Studies show how toxoplasmosis in protozoa can disrupt brain function. Disease is associated with schizophrenia, depression, and autism, and rats infected with parasites that cause toxoplasmosis have a strange behavior that loses natural fear of the cat, the crucial host of the disease-causing protozoa. Research has shown that they are attracted to predators when exposed to the odor of cat urine.
And like mice, research suggests that protozoan toxoplasmosis can cause behavioral changes in humans. Parasites are associated with an increased risk of schizophrenia, depression, autism and even traffic accidents.
New research has revealed how this protozoa can interfere with brain function. Scientists at Otto von Guericke University in Magdeburg and scientists at the Leibniz Institute for Neurobiology have discovered how this parasite affects the metabolism of the host brain.
Toxoplasmosis is caused by the worldwide protozoan Toxoplasma gondii. It infects birds and mammals, including humans. However, parasites can grow adults in the digestive tract of cats and cats.
Toxoplasma wart pathogens are removed with cat feces. Disease transmission occurs through contact with contaminated feces or by ingestion of contaminated food and water.
Half of the adult population of the planet is estimated to be infected with this protozoa, but in most cases, its presence is inconspicuous and indicates symptoms such as fever, fatigue and flu, such as muscle pain and diarrhea. However, toxoplasmosis is dangerous to people with weak immune systems or those who are pregnant.
Once infected, the parasite stays in vivo in muscle tissue and brain, and is dormant for life throughout what is called by an occult infection doctor.
According to a German study published in the Journal of Neuroinflammation, parasites alter the molecular composition of synapses responsible for the transmission of brain signals.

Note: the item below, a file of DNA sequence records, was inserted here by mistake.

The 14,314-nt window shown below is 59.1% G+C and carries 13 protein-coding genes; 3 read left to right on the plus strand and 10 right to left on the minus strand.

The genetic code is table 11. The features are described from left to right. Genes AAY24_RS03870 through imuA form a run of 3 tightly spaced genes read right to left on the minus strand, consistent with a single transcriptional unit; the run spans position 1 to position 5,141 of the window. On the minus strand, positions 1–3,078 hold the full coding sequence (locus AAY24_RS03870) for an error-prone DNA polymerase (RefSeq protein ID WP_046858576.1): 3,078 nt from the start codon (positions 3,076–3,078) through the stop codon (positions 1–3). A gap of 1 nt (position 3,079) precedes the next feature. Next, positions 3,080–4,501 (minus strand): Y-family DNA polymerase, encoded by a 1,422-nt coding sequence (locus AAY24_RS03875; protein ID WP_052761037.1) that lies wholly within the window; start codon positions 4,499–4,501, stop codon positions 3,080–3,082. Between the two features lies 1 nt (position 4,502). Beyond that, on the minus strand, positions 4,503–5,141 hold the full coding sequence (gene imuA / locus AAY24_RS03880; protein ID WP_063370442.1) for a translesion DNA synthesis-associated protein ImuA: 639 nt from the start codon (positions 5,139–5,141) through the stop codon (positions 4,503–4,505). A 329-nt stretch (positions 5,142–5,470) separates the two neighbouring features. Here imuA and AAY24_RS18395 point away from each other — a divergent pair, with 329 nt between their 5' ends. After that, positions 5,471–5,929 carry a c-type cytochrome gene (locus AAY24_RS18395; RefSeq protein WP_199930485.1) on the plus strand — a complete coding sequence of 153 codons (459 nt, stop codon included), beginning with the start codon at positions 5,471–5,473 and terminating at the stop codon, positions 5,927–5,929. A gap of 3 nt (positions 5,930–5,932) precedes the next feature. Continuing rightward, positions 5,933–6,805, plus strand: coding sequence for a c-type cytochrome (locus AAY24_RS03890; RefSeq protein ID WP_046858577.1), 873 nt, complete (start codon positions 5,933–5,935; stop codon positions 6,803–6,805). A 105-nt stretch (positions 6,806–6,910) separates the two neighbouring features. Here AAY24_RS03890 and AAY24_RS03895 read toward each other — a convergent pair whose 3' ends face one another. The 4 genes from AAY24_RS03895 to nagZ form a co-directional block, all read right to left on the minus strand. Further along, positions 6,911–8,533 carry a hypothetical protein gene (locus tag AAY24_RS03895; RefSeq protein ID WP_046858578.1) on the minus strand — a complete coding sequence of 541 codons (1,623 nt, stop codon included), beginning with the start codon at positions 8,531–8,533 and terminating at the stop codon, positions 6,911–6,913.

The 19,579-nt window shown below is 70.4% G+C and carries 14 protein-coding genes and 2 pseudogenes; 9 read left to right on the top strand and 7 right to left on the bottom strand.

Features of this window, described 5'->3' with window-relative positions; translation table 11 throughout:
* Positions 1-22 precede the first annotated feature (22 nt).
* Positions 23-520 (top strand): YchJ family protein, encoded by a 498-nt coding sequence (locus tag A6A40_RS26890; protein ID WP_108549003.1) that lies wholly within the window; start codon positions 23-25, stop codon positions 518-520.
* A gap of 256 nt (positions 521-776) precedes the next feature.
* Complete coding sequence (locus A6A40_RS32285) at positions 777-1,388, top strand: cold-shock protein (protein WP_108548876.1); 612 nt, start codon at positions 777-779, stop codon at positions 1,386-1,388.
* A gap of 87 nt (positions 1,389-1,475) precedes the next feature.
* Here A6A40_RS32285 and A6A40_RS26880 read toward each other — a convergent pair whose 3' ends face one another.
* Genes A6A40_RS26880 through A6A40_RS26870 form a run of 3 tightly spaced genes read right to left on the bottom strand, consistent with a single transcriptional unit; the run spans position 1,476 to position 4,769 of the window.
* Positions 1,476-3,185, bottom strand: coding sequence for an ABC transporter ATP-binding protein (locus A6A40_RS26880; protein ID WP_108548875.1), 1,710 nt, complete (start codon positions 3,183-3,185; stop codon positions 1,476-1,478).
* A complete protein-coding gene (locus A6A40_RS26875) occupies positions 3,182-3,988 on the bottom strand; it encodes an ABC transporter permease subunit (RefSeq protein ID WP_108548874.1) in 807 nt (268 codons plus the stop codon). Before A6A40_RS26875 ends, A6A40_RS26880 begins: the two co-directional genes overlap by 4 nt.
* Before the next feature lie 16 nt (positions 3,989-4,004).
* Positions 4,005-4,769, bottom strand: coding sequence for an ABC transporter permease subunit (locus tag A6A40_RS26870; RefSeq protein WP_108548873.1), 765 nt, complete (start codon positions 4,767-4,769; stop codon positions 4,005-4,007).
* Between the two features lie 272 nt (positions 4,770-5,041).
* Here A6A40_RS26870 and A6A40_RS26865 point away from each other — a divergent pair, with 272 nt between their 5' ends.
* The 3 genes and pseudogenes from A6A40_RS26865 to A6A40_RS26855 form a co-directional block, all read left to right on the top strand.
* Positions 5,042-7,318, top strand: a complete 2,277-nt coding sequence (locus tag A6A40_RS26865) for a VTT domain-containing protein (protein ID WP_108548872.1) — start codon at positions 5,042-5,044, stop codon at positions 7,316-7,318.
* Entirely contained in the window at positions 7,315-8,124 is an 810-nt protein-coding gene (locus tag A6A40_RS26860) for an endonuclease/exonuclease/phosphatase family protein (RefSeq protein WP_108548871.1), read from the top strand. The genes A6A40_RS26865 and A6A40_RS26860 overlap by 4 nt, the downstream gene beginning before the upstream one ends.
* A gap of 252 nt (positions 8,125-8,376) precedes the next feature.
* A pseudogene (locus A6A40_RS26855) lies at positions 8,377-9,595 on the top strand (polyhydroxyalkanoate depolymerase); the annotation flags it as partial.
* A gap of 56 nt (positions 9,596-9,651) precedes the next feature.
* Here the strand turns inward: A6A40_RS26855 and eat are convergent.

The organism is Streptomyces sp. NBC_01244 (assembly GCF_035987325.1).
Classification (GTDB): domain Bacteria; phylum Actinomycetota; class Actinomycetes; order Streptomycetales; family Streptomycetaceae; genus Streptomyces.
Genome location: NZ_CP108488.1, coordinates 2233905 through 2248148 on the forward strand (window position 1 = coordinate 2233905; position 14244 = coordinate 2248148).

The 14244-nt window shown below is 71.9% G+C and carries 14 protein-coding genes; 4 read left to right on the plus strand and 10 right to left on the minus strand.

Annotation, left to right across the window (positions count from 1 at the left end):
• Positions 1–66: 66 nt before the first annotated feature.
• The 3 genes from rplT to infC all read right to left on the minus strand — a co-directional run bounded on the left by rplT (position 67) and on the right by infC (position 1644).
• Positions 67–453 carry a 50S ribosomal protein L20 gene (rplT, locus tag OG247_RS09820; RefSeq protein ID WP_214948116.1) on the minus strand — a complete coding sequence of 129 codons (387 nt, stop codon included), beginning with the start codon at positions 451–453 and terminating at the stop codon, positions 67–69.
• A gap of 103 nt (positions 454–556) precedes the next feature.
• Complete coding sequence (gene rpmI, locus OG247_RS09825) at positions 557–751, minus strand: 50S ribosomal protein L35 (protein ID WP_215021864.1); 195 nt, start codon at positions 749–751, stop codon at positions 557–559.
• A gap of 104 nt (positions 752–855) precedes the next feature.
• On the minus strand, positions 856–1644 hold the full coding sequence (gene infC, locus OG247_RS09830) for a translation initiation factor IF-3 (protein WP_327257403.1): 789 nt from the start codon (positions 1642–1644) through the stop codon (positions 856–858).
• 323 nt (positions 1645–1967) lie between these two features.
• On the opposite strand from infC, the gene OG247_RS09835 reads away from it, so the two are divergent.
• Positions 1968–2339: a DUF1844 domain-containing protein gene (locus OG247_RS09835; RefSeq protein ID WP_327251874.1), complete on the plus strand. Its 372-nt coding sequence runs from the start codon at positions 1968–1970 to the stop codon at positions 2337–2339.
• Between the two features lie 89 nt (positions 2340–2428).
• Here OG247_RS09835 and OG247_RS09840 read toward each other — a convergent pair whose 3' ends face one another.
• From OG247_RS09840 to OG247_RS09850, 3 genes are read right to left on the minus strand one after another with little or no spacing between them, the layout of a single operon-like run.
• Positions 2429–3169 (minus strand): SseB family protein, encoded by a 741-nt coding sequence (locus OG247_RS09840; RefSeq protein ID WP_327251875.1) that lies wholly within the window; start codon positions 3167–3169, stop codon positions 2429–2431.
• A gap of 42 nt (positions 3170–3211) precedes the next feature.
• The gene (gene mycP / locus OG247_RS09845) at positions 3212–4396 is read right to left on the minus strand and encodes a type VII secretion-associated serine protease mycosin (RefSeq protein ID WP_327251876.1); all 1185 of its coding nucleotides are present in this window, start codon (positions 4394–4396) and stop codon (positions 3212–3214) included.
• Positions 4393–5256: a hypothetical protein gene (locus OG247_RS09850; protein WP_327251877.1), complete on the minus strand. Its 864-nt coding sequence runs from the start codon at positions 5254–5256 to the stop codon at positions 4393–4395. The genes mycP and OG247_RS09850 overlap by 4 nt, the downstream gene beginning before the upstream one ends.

"Toxoplasma gondii is absorbed into the body through digestion and enters the bloodstream and into the rest of the brain cells and into neurons," said Karl-Heinz Smalla of the Molecular Biology Special Lab. LIN.
In collaboration with the Helmholtz Infection Research Center, the team could prove that the infection caused 300 different synaptic proteins in the rat brain.
Animals showed fewer proteins, especially near excitatory receptors that release glutamate. At the same time, the protein associated with the immune response increases.
"Malfunctions in glutamatergic synapses are associated with depression, schizophrenia and autism, and components of the immune response are also associated with this disease," says Ildiko Rita Dunay, who participated in this study. "This suggests that the immune response can cause synaptic changes that can lead to neurological disorders," he added.
The researchers also found that sulfadiazine, an antibiotic used in the treatment of toxoplasmosis, can normalize metabolism in the brain of infected rats. "All of the analyzed proteins involved in glutamatergic signaling have returned to normal, and inflammatory activity is also significantly reduced," said researcher Björn Schott.
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Deutsche Welle is an international broadcaster in Germany and produces independent journalism in 30 languages.